This sculpture is actually a 1922 cast done from a mixed-media sculpture by Degas modeled around 1879–80. It is bronze, but-unusually for the time-included a real bodice, skirt and hair ribbon. This unorthodox use of materials and the realistic manner of sculpting the dance student led to a divided opinion of Degas’s work at the time. He was not then known as a sculptor; indeed, he sculpted much as some artists sketch, in order to work out compositional problems rather than create a final artwork.
Degas died in 1917. This cast was made 1922. More than 150 pieces of sculpture were found in his studio, and used in limited series of 20 pieces produced by the Paris foundry of Adrien Hébrard. Given this timeline (more here), it is remarkable that “a complete set of 74 plaster sculptures of dancers, bathers and horses attributed to Edgar Degas” have recently been discovered amounting to what The Times refers to as “either one of the most extraordinary art finds of the past 100 years or one of the most exquisite frauds to be attempted.”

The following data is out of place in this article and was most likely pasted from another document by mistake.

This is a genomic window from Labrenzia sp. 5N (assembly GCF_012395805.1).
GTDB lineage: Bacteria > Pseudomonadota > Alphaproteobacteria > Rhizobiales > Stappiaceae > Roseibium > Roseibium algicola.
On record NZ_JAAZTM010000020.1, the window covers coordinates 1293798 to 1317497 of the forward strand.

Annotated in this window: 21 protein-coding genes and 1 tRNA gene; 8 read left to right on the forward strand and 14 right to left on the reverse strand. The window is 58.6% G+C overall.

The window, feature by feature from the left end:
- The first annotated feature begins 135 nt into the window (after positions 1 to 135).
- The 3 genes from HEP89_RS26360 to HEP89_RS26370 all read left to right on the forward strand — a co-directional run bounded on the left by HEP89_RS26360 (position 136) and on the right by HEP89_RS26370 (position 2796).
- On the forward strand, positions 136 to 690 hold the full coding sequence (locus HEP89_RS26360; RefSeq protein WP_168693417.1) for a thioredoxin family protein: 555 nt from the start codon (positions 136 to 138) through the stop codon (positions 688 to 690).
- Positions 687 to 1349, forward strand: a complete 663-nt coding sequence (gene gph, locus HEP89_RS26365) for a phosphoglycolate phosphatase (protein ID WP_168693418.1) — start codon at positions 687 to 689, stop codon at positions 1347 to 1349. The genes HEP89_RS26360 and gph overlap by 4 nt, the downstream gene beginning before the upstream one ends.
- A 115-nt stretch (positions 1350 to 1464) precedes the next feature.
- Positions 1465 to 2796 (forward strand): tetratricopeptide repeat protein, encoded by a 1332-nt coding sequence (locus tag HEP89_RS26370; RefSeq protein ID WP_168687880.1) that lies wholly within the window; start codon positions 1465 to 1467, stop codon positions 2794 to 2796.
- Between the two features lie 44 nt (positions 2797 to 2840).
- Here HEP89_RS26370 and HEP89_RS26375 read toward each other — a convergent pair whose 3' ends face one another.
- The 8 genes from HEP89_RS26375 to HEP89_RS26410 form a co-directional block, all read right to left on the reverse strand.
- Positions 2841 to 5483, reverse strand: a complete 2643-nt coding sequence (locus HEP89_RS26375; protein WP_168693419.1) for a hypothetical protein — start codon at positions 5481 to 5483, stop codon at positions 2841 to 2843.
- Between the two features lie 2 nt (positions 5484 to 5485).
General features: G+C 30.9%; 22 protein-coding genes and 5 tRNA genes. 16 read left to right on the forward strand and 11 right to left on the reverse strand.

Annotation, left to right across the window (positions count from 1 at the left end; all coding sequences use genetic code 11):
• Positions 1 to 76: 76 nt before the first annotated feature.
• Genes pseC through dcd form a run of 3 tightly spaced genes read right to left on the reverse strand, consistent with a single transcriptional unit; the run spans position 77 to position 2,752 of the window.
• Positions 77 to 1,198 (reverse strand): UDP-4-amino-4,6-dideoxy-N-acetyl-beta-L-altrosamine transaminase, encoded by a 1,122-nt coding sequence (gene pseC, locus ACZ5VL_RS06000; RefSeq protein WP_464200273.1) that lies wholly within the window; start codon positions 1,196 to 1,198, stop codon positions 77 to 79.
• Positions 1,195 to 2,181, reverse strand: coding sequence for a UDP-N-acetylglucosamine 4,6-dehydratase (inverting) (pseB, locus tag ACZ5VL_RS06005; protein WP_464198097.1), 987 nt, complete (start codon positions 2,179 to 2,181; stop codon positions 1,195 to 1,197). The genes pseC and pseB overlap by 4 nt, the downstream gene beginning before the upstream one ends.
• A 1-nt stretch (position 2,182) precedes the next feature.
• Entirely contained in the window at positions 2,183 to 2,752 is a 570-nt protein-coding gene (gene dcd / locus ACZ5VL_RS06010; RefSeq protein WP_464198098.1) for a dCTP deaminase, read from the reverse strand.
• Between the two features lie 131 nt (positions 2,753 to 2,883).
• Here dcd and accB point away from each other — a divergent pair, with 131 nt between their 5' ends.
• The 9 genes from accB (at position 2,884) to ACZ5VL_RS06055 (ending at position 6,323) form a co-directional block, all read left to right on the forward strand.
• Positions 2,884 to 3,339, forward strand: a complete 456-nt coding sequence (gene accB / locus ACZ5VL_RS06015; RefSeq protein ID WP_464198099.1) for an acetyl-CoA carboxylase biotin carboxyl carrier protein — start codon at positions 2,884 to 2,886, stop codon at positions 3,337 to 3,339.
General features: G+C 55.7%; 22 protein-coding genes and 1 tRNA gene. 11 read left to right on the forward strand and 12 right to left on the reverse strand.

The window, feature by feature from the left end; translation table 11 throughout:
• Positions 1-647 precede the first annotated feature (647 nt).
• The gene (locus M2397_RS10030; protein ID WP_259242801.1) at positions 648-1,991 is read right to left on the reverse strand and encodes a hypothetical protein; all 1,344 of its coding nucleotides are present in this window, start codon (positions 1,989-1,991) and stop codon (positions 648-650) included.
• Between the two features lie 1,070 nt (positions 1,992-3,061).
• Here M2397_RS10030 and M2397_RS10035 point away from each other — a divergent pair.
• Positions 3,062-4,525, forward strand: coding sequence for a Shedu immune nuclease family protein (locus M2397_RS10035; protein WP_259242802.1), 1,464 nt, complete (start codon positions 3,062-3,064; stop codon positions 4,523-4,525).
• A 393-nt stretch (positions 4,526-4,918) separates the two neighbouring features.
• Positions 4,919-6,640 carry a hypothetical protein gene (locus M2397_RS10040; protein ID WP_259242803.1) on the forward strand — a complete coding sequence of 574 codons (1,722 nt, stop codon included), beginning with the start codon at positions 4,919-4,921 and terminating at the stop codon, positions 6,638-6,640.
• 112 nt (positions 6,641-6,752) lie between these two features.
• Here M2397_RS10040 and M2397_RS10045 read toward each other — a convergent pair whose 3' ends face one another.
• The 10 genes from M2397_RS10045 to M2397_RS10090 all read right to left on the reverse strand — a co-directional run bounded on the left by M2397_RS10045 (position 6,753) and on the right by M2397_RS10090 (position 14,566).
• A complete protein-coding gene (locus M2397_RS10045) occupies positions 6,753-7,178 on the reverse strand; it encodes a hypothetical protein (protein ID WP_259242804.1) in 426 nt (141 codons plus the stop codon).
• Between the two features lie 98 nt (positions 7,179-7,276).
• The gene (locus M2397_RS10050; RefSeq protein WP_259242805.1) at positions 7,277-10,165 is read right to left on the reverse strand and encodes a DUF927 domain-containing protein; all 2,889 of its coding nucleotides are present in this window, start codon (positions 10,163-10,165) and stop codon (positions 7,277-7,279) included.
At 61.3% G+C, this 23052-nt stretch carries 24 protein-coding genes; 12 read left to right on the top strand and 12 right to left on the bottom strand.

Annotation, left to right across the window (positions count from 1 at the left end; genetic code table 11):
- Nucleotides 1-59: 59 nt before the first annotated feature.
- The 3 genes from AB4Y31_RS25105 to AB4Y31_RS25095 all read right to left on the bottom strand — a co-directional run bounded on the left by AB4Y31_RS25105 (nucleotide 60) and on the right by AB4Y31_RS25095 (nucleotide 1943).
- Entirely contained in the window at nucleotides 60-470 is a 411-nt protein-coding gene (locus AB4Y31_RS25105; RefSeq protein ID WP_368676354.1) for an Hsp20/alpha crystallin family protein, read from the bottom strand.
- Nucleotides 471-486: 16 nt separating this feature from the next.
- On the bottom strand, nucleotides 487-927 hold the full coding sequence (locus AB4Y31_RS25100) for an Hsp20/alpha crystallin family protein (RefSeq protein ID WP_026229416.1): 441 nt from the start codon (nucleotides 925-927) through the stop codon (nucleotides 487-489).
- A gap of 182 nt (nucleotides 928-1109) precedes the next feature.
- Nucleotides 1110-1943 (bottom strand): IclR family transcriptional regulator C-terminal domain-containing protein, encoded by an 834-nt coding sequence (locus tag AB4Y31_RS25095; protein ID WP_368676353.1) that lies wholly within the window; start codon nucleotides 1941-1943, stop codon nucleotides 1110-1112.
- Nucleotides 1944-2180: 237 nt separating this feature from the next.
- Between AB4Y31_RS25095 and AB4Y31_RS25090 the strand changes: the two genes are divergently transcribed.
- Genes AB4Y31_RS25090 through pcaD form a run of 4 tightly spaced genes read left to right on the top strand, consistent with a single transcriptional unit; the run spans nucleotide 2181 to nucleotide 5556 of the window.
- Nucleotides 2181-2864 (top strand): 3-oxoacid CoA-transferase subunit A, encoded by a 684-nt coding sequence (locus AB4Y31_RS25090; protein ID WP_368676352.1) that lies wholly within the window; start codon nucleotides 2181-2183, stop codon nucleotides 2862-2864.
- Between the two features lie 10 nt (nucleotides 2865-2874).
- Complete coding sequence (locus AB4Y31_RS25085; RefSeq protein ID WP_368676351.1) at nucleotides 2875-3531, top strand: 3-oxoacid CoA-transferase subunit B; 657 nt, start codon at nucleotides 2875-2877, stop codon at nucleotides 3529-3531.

You know I love a good art fraud, but this one slipped under my radar, so how pleased was I when the article’s author Zoe Blackler emailed me about it yesterday? You can read her story here. The plaster casts pictured above were made, supposedly, during Degas’s life from wax models that were found in his apartment at his death. Of course, bronze statues cast from these plaster ones would be worth a huge amount of money, assuming they are genuine. (A separate argument would ask if something cast to replicate a Degas is quite the same as if Degas were alive and part of the process of creation.)